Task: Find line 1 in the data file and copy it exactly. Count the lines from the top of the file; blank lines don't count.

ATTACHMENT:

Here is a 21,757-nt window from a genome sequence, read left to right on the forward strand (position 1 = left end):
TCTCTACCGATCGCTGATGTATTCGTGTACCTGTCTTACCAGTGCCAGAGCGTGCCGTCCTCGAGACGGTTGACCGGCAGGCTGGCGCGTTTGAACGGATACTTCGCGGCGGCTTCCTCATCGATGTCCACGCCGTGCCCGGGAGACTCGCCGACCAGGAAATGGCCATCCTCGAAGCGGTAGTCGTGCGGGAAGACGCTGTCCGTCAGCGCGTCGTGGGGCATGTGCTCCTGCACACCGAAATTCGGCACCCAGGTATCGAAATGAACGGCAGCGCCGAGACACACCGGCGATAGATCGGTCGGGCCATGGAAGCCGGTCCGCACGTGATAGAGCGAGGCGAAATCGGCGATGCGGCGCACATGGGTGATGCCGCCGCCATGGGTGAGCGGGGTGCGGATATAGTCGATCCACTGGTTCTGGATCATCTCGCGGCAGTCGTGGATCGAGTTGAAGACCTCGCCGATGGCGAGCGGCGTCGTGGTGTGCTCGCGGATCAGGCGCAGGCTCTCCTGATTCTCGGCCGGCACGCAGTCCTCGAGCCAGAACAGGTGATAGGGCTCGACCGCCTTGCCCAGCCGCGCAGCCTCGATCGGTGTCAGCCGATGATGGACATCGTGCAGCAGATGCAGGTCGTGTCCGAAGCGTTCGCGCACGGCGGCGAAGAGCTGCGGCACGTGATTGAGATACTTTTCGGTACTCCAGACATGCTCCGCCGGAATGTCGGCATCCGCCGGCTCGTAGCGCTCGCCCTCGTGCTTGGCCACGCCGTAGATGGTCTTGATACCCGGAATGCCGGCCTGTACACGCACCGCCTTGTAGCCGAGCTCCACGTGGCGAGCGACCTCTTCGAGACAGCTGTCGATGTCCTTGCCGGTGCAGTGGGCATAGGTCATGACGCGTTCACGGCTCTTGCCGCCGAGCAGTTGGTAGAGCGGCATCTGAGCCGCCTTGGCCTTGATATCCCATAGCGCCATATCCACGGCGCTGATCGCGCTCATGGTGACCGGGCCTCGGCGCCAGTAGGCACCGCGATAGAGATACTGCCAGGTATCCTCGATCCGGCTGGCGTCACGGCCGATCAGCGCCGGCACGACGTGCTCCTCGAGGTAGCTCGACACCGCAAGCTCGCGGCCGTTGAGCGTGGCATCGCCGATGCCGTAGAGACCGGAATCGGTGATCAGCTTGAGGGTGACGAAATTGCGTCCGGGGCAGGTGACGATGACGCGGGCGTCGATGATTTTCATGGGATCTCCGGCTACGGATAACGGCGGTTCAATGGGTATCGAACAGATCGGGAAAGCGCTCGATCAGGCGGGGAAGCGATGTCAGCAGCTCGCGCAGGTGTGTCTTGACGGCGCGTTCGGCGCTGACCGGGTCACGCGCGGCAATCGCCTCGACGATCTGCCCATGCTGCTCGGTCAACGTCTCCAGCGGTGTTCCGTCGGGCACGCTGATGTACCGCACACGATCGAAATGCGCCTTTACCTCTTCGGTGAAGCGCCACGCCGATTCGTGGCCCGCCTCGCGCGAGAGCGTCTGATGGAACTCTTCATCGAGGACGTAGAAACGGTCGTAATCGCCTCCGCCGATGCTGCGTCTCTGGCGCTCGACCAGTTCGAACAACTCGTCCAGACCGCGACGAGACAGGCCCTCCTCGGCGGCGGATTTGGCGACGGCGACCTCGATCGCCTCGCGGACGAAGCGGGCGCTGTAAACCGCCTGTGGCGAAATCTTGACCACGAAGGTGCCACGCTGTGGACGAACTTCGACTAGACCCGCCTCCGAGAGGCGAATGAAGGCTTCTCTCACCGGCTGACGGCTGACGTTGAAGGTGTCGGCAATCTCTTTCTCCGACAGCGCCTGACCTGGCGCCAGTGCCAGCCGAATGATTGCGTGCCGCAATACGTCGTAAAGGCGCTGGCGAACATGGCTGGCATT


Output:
Here is a 21,757-nt window from a genome sequence, read left to right on the forward strand (position 1 = left end):